Not all loneliness is created equal.
There are different types of loneliness.
Loneliness because you are alone.
Loneliness because you are not alone but you’re around people that just don’t get you.
Loneliness because your only company is a spouse or your little munchkins.
Loneliness because you crave a romantic connection.
Loneliness because you like being alone but at the same time you hate being alone.
Loneliness because you don’t like yourself (and no one likes to be alone with someone they don’t like).
The #1 Self Care for Loneliness tip is to figure out why you are lonely.
And then you go from there.
There are some types of loneliness where you should figure out a way to convert it from sad-loneliness to happy-aloneness and there are other types of loneliness where you should not plaster a happy smile on your face and pretend that everything is fine. Loneliness is valid. You don’t have to pretend that it’s something that you need to get over, forget, or push under a rug. You also don’t need to convince yourself that loneliness makes you weak or co-dependent.
Being lonely is perfectly natural and we all feel it.
Be aware of why you feel lonely. If you’re a stay-at-home mom or your life consists of family-work-family-sleep the cure for loneliness is not going to a movie by yourself or to write in a journal. Go out and make friends. That is your self care for loneliness. Don’t just deal with it, put up with it, and convince yourself that you deserve to be miserable. Go out and make friends. You need it. You deserve it. Join a mom group, hang out at the park, join a group online and see if you can meet for coffee or play dates where you get actual intellectual human interaction.
Embrace the alone-ness. If your loneliness stems from a feeling of panic when you’re alone because the silence drives you crazy. If you don’t feel okay unless you’re talking to someone, hanging out with someone, texting someone – if the minute you’re alone you start to feel upset and lonely, your self care is a little different.
Being alone is not bad. Being alone is good for you. It is an essential tool to be able to enjoy your own company. Oftentimes that kind of loneliness stems from boredom. Cultivate hobbies that you can do alone and that keep your mind occupied and soon you’ll find yourself looking forward to that time alone and eventually that loneliness with be replaced with alone-ness and you’ll see how beautiful and essential it is to your well-being.
Don’t listen to your inner critic. When you feel lonely there’s a chance your mind is going to come up with reasons why you’re alone. Most of the time the reasons will be wildly preposterous (sometimes your brain can be a world class a-hole). You are not lonely because you are un-interesting or hideous, or boring, or unworthy. In truth, there are people out there that will get along splendidly with you. It’s good that you aren’t settling for just any kind of company, you want good company – quality company – people you can mesh well with. They are out there and they do not care about all of those reasons why you think you are unlikeable. They will like you anyway.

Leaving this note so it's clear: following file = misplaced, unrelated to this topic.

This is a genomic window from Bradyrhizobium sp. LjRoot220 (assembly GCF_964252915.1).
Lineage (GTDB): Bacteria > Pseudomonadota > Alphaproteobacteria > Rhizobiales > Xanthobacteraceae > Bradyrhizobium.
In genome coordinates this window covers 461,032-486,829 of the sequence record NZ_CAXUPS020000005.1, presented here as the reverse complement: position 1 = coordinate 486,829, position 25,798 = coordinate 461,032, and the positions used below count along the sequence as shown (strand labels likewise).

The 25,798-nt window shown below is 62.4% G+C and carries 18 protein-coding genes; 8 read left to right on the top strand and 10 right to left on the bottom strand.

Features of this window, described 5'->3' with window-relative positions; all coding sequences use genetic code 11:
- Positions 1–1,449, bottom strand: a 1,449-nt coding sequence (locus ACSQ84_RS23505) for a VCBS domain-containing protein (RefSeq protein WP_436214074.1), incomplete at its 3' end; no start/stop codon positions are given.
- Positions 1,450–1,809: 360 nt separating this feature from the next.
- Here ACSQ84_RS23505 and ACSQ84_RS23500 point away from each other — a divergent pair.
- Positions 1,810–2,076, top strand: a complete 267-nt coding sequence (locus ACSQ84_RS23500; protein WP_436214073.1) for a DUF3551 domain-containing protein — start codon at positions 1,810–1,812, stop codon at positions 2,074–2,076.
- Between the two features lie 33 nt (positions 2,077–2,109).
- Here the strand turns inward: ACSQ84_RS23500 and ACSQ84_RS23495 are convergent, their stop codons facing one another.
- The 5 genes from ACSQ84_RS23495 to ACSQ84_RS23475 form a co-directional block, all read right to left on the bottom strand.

Stop isolating yourself. This goes back to #3. You do not suck. You are not inherently unfriendly. PEOPLE WILL LIKE YOU. So if your loneliness comes from not having anyone in your life to spend time with, put yourself out there. Ask someone out on a date, put yourself in a position to meet other people. Meet the friend of a friend, hang out with real life people, talk to that person that you see all of the time but are too shy to talk to. Don’t believe that loneliness is something that you deserve. When you isolate yourself all you’re doing is validating all of those things your inner-critic is saying about why people don’t like you. Fight those feelings!
If your support system sucks, de-suckify it. Loneliness also comes from surrounding yourself with people that make you feel bad about yourself. This may not be intentional on their part. Maybe your friends have kids or don’t while you do… or don’t. Or you have vastly different tastes or interests and while you love them dearly they don’t really give you that feeling of belonging. Create a support system that makes you feel good about yourself. With the internet, there are so many ways to connect with like-minded people. You can call, text, skype, email, meet in person – don’t limit yourself. Put yourself out there. Expand your network.
Ask for what you want. Maybe the perfect loneliness-busters are already in your life. They’re just waiting for an invitation. You’ll never know if your spouse, or the best-friend-that-you-never-get-to-see, or the lady that has lunch at the next table, feels exactly the same way you do when it comes to loneliness if you don’t talk about it or take steps to fix it. When you make yourself available to talk about loneliness and why you feel it and what you need to make it better, you’re taking the first step in fixing what is wrong.
And for a different perspective, give this video a listen.